It’s one of life’s newest existential questions brought on by social distancing: do I love Extraction because of circumstance or because it’s actually great?
This past weekend I watched Extraction and I absolutely loved it. It had action, high stakes and a great movie-star role for Chris Hemsworth to play other than Thor. What’s not to love?
I mean I’m pretty sure I loved it… Although I have only been averaging about maybe 15 minutes each day outside my house for the past two months, maybe I’m a little off…
Am I sure I love it?
I at least definitely really liked it a lot. I mean, it had some holes. Nothing’s perfect. I also haven’t seen many new movies this year, something that I typically see a lot of…
Shoot, am I positive that I loved this movie the way I think? It has everything I normally want but I’m someone who goes to the movies almost every weekend and I’m usually somewhat of a movie snob. Is my lack of new-movie-viewing changing my tastes in movies or am I overthinking this now?
Extraction is a whole lot of nonsense when I really think about it but does everything need to make sense to be good? Face/Off is an objectively great movie where Nicolas Cage (playing the villain) and John Travolta (playing the good guy) literally swap faces and that’s the movie. Somehow that’s the only physical feature they had to swap to convince people, including loved ones who had known them for years. If they only swap faces, Nicolas Cage’s face would be on John Travolta’s body and vice versa. The fact that this would be a total give away is completely ignored. It makes zero sense but that doesn’t matter. It’s still a masterpiece.
I need to figure this out. Quarantine is messing with my mind and since I’m just sitting around my house anyway I might as well write a completely unnecessary, over the top article about openly having an internal crisis on whether or not I loved a movie on Netflix.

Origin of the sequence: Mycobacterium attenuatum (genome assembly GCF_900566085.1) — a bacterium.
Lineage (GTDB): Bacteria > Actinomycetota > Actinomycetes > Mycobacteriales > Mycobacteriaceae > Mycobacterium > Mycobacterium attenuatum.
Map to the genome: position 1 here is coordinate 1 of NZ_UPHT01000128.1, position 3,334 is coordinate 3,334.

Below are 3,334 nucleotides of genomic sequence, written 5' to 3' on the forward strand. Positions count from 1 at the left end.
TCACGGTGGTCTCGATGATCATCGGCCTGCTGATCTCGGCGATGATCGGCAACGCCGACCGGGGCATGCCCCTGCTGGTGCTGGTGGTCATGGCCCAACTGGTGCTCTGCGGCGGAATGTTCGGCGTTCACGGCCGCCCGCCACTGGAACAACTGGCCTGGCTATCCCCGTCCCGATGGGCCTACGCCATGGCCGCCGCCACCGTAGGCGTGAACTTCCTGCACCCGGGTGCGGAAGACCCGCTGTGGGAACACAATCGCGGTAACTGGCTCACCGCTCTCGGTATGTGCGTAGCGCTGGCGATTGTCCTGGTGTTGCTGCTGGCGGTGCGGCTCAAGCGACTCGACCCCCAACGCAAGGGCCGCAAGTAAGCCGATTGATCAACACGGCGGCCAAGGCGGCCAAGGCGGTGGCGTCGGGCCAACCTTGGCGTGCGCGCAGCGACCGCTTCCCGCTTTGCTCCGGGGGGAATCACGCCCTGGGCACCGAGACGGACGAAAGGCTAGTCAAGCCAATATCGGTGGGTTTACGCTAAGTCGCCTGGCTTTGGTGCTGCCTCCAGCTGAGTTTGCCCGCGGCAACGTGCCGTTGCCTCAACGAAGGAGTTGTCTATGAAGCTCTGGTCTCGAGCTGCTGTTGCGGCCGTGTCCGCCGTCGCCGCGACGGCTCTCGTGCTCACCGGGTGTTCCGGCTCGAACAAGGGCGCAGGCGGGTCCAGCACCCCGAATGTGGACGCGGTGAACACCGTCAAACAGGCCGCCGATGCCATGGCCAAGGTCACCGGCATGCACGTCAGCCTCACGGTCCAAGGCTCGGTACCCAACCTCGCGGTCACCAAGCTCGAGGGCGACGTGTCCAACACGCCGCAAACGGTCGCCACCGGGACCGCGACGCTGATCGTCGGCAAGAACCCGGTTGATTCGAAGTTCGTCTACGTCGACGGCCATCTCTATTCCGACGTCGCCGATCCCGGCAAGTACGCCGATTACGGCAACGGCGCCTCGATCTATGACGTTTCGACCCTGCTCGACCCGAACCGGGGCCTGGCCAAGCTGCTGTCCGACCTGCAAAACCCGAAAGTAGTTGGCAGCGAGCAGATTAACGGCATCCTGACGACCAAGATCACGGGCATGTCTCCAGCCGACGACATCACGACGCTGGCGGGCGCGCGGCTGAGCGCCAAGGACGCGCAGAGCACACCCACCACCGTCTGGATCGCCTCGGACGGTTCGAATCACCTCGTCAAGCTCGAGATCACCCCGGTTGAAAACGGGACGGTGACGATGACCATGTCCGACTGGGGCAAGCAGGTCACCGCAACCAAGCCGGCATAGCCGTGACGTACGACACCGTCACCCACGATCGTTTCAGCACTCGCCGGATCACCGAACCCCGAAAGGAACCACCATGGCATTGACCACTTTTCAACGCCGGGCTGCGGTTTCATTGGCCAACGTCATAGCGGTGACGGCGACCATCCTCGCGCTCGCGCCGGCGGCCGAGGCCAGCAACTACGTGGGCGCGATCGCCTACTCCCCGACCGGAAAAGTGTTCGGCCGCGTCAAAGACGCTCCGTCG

First let’s give some background and set up the parameters of this rabbit-hole we’re about to dive in.
- As I said before, I love movies. I go to the movies regularly. I watch constantly while I’m home. Now I’m social distancing so the only new movies I can watch are releases to streaming services. There’s a chance I’m going through some sort of withdrawal. There were so many movies that were supposed to come out that I was looking forward to but didn’t. I’m worried this is influencing how much I like the new movies that I actually get to see.
- I love action movies, so it’s not surprising that I’d really like another one. I believe that Die Hard is not only the greatest action movie of all time but it’s also my favorite movie of all time (and subsequently my favorite Christmas movie of all time. Now you know my stance on that debate, so there’s that).
- I went and saw around 10 new releases in theaters prior to quarantine. I really liked most of them and almost loved one of them (‘Invisible Man’ was right there until the ending). I’ve seen three new releases post-quarantine, including Extraction. I know definitively that I did not like the two that weren’t Extraction. I think I loved Extraction but again, I can’t be sure yet.
Now we have a baseline on what my current situation is, why I may have cause for concern, what my typical tastes are and how I responded to new movies pre and post quarantine. We’re trying to find out if I loved Extraction the way I think I did. My hypothesis (hypothesis or hope, they’re interchangeable in this situation) is that I definitely loved Extraction regardless of the quarantine.
I feel like a scientist! This is so official. Let’s get started.
Since we’ve established that I love action movies, then the only way to tell if I loved Extraction is to measure it against other great action movies that I love and have seen pre-quarantine. There are a number essential aspects that the greatest action movies of all time possess which will help me determine whether or not I actually loved Extraction. I will be using Die Hard and John Wick as my “control variables” (science!) because they are the two best action movies that I can think of right now and definitely meet the requirements in every category outlined below.
Does the movie have a sound premise on the surface that’s actually completely ridiculous the more you look at it?
In Die Hard, John McClain is a New York City cop visiting his estranged wife and children in California for the holidays. His wife works for a big corporation and when he lands in L.A. he goes straight to her office’s holiday party from the airport. The office building is eventually held hostage by terrorists/thieves during the holiday party and John McClain has to rescue everyone. So far the premise is sound.